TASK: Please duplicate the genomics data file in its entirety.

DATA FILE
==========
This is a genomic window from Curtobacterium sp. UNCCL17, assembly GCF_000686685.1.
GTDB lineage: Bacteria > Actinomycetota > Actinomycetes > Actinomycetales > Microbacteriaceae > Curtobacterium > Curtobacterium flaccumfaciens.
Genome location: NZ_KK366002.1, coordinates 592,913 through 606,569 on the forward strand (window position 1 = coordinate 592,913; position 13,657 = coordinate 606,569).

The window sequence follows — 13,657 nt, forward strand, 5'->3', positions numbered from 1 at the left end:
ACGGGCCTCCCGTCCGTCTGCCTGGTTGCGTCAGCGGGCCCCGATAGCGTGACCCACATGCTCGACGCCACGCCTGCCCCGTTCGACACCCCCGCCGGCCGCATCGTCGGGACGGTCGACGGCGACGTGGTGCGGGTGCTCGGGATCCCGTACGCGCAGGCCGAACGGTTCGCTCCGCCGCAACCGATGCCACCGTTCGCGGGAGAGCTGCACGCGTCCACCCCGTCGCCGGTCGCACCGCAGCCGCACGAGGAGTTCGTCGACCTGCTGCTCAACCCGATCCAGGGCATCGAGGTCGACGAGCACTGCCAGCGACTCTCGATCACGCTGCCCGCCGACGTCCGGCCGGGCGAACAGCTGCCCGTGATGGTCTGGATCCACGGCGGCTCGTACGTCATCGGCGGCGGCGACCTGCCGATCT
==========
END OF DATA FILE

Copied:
This is a genomic window from Curtobacterium sp. UNCCL17, assembly GCF_000686685.1.
GTDB lineage: Bacteria > Actinomycetota > Actinomycetes > Actinomycetales > Microbacteriaceae > Curtobacterium > Curtobacterium flaccumfaciens.
Genome location: NZ_KK366002.1, coordinates 592,913 through 606,569 on the forward strand (window position 1 = coordinate 592,913; position 13,657 = coordinate 606,569).

The window sequence follows — 13,657 nt, forward strand, 5'->3', positions numbered from 1 at the left end:
ACGGGCCTCCCGTCCGTCTGCCTGGTTGCGTCAGCGGGCCCCGATAGCGTGACCCACATGCTCGACGCCACGCCTGCCCCGTTCGACACCCCCGCCGGCCGCATCGTCGGGACGGTCGACGGCGACGTGGTGCGGGTGCTCGGGATCCCGTACGCGCAGGCCGAACGGTTCGCTCCGCCGCAACCGATGCCACCGTTCGCGGGAGAGCTGCACGCGTCCACCCCGTCGCCGGTCGCACCGCAGCCGCACGAGGAGTTCGTCGACCTGCTGCTCAACCCGATCCAGGGCATCGAGGTCGACGAGCACTGCCAGCGACTCTCGATCACGCTGCCCGCCGACGTCCGGCCGGGCGAACAGCTGCCCGTGATGGTCTGGATCCACGGCGGCTCGTACGTCATCGGCGGCGGCGACCTGCCGATCT